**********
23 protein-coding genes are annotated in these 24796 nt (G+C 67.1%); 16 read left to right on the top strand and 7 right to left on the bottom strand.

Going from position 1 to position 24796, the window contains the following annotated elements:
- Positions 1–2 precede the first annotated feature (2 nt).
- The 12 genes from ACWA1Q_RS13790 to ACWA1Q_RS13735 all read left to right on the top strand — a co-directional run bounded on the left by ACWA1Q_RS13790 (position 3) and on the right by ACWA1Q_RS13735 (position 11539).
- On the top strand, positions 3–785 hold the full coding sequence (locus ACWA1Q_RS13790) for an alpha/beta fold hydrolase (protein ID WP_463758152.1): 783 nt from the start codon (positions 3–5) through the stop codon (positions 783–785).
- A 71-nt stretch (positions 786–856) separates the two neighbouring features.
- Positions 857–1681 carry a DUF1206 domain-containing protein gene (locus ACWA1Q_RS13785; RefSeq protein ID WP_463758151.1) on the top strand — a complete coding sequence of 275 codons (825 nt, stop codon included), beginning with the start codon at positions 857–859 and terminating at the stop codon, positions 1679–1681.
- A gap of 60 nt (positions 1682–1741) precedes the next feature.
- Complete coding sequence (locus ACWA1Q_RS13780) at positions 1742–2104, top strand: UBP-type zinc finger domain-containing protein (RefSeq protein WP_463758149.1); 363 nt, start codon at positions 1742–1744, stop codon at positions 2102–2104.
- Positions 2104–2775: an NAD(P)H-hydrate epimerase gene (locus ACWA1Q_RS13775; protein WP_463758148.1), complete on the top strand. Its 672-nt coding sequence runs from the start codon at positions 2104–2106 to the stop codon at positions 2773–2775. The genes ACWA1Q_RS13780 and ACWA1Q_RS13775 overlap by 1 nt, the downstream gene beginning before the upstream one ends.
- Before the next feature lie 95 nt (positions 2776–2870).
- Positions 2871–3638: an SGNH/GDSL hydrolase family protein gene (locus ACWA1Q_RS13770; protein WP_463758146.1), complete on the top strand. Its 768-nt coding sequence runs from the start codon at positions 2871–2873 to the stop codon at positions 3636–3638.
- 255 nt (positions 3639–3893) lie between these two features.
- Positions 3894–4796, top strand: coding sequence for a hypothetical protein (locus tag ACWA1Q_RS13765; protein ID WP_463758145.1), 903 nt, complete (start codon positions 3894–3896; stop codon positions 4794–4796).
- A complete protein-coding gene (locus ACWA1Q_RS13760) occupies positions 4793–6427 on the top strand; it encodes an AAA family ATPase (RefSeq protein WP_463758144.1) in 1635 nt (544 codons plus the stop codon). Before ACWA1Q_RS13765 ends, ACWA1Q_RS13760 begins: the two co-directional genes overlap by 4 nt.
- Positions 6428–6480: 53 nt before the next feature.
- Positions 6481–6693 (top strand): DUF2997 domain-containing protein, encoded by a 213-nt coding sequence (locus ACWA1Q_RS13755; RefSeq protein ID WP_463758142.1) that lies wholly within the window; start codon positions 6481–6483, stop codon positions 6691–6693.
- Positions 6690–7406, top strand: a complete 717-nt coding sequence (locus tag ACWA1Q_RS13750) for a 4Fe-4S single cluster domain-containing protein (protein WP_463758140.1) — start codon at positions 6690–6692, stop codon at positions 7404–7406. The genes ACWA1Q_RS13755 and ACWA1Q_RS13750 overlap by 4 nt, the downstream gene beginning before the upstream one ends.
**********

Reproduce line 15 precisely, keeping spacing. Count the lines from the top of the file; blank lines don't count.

- A complete protein-coding gene (locus ACWA1Q_RS13760) occupies positions 4793–6427 on the top strand; it encodes an AAA family ATPase (RefSeq protein WP_463758144.1) in 1635 nt (544 codons plus the stop codon). Before ACWA1Q_RS13765 ends, ACWA1Q_RS13760 begins: the two co-directional genes overlap by 4 nt.